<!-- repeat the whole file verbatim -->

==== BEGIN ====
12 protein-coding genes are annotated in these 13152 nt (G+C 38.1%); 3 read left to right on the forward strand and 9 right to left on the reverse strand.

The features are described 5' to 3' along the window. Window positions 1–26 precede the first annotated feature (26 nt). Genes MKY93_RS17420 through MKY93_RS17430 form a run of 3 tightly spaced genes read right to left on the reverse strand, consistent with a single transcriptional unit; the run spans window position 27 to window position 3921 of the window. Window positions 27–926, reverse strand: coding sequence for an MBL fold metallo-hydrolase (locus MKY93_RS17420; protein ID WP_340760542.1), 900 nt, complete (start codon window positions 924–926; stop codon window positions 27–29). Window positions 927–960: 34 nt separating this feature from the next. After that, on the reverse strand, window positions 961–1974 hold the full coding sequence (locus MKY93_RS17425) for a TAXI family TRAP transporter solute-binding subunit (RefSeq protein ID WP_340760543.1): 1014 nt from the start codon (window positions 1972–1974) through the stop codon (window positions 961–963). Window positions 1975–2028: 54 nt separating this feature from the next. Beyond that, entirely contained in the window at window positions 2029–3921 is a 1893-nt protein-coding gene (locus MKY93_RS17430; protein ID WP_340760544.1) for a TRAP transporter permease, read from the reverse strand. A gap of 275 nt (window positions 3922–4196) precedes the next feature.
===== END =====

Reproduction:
12 protein-coding genes are annotated in these 13152 nt (G+C 38.1%); 3 read left to right on the forward strand and 9 right to left on the reverse strand.

The features are described 5' to 3' along the window. Window positions 1–26 precede the first annotated feature (26 nt). Genes MKY93_RS17420 through MKY93_RS17430 form a run of 3 tightly spaced genes read right to left on the reverse strand, consistent with a single transcriptional unit; the run spans window position 27 to window position 3921 of the window. Window positions 27–926, reverse strand: coding sequence for an MBL fold metallo-hydrolase (locus MKY93_RS17420; protein ID WP_340760542.1), 900 nt, complete (start codon window positions 924–926; stop codon window positions 27–29). Window positions 927–960: 34 nt separating this feature from the next. After that, on the reverse strand, window positions 961–1974 hold the full coding sequence (locus MKY93_RS17425) for a TAXI family TRAP transporter solute-binding subunit (RefSeq protein ID WP_340760543.1): 1014 nt from the start codon (window positions 1972–1974) through the stop codon (window positions 961–963). Window positions 1975–2028: 54 nt separating this feature from the next. Beyond that, entirely contained in the window at window positions 2029–3921 is a 1893-nt protein-coding gene (locus MKY93_RS17430; protein ID WP_340760544.1) for a TRAP transporter permease, read from the reverse strand. A gap of 275 nt (window positions 3922–4196) precedes the next feature.